[FPSPACE] FW: NEO News (06/05/07) Reactions to NASA NEO Report
epgrondine at hotmail.com
Tue Jun 5 20:13:05 EDT 2007
Hi Larry, all -
This would better be entitled "Morrison's Take on Reactions to the NASA NEO
Chapman neglects to mention that using non-nuclear charge methods requires
the earliest possible detection, as well as good estimates of porosity and
beta. Getting all of these will require the expenditure of funds.
China has its policy for dealing with potential impactors, and Russia has
Speaking about academic referees and formal publication, have I mentioned
before that I am pretty bitter about Benny selling out cometary impact for
Morrison's silence on global warming scepticism? Any 100 meter object
hitting soon is likely to be a dead comet fragment, and damned difficult to
spot from the ground.
Man and Impact in the Americas
>From: "LARRY KLAES" <ljk4 at msn.com>
>To: fpspace at friends-partners.org
>Subject: [FPSPACE] FW: NEO News (06/05/07) Reactions to NASA NEO Report
>Date: Tue, 05 Jun 2007 14:11:23 -0400
> >From: David Morrison <dmorrison at arc.nasa.gov>
> >To: David Morrison <dmorrison at arc.nasa.gov>
> >Subject: NEO News (06/05/07) Reactions to NASA NEO Report
> >Date: Tue, 5 Jun 2007 10:02:32 -0700
> >NEO News (06/05/07) Reactions to NASA NEO Report
> >As reported here previously, in March 2007 NASA published a short version
> >(Executive Summary) of its report to Congress on strategies for dealing
> >with the NEA impact threat. More recently, NASA Headquarters has released
> >the full 271-page text of its 2006 Near-Earth Object Survey and
> >Study: Final Report, which can be downloaded at
> >several members of the NEO community have expressed concerns about this
> >Report. The most extensive critique is by Clark Chapman, posted May 2 on
> >his website at http://www.boulder.swri.edu/clark/frep7crt.doc. Very
> >briefly, some of the concerns raised by Chapman and others are the
> >1. As presented, neither the Executive Summary nor the full Report
> >provides "a recommended option and proposed budget" for a new deep survey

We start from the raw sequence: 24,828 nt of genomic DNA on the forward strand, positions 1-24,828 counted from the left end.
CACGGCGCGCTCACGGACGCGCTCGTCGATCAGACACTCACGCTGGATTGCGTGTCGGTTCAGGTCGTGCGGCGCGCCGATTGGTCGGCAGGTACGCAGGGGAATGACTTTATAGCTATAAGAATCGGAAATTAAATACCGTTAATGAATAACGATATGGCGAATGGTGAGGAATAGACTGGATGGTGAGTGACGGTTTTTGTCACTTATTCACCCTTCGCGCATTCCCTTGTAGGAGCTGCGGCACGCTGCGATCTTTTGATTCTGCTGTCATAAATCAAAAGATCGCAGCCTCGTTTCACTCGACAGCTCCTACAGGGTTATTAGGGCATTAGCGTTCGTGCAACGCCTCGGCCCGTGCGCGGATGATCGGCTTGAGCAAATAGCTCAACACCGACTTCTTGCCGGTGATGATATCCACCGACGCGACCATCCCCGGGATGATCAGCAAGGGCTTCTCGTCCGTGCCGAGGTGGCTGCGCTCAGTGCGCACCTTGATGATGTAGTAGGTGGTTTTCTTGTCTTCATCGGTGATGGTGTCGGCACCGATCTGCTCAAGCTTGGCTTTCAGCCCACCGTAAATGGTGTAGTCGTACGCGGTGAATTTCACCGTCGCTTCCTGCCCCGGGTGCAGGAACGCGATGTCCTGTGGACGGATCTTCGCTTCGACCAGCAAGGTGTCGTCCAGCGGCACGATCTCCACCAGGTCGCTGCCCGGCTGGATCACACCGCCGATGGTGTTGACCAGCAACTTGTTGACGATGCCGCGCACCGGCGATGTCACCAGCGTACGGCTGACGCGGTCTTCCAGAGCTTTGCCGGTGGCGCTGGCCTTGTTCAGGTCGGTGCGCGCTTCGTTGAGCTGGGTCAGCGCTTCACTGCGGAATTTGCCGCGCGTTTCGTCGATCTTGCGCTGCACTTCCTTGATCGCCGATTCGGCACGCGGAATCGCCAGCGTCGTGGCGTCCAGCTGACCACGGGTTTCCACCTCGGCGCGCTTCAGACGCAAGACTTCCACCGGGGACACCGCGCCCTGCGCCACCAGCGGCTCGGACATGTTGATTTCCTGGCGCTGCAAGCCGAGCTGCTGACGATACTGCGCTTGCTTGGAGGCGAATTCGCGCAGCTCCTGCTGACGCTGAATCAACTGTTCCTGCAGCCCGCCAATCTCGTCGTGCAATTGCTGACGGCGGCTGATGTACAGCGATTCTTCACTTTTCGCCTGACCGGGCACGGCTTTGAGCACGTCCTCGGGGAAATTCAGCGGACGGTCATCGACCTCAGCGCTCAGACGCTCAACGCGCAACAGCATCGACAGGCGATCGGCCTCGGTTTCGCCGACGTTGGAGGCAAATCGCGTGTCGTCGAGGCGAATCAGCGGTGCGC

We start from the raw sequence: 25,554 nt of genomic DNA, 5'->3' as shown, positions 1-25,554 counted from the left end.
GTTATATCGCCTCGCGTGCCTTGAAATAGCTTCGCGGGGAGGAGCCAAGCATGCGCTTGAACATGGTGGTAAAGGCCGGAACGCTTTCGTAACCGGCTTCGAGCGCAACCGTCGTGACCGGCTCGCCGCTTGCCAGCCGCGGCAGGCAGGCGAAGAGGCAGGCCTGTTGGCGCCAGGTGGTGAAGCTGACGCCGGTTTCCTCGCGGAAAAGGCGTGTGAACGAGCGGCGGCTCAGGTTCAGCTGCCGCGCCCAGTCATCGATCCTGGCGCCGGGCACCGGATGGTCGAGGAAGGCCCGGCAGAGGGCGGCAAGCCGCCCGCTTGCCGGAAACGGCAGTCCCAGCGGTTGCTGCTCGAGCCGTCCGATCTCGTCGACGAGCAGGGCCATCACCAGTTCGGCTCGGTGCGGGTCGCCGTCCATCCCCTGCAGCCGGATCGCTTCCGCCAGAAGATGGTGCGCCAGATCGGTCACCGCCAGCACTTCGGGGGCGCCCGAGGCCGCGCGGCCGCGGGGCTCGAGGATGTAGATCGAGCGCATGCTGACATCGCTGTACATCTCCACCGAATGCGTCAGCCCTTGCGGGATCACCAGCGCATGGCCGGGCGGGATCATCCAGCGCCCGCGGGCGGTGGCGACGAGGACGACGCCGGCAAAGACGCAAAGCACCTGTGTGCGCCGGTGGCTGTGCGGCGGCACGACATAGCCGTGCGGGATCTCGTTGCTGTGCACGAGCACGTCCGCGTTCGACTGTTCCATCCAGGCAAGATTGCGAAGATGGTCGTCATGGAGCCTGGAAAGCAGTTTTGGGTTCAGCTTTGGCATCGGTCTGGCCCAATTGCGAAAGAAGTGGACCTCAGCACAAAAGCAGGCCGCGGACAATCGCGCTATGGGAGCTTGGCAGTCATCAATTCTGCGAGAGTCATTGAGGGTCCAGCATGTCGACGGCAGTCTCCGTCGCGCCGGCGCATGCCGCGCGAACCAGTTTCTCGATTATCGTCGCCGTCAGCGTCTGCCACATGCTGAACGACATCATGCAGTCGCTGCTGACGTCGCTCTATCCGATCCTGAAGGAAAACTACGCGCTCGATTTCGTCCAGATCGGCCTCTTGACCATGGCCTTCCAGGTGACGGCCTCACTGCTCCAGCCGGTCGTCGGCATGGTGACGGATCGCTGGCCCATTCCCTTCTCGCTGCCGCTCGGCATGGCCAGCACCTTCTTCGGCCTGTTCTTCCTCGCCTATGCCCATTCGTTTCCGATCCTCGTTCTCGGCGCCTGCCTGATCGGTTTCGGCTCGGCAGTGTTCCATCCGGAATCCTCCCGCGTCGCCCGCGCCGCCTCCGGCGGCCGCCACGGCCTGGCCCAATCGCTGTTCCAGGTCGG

> >for NEAs larger than 140 m, as originally requested by Congress. The
> >includes a high estimate of the cost of such a survey and concludes that
> >NASA cannot recommend a program at this time because it lacks the funding
> >to implement it. Specifically, the Report concludes that the combination
> >ground-based surveys using the new LSST and Pan-STARS survey systems are
> >not by themselves able to meet the Congressional requirements by 2020,
> >although the astronomers building these two systems think that they can
> >so. These judgments are further clouded by the fact that we are unlikely
> >be able to assess the capability of any specific survey system until we
> >actually collect data on the numbers of NEAs down to 140 m size. For
> >comparison, when we began the current Spaceguard Survey we thought there
> >were 2000 NEAs larger than 1 km, while the survey data themselves
> >subsequently showed that there are only 1100. The Report also contains
> >unrealistic expectations about amateur astronomers' ability to follow-up
> >new deep surveys, which will be finding NEAs that are mostly too faint to
> >be reached with amateur telescopes. (Note: In a 2-page posted addendum,
> >Report authors note that their cost numbers are to be used for comparison
> >only and are not necessarily indicative of real anticipated costs.)
> >2. The Report recommends that nuclear explosions (surface or stand-off)
> >the technology of choice for deflecting NEAs, based on current
> >This conclusion follows from (1) an adopted metric for comparing
> >techniques that is based on maximum force, irrespective of the target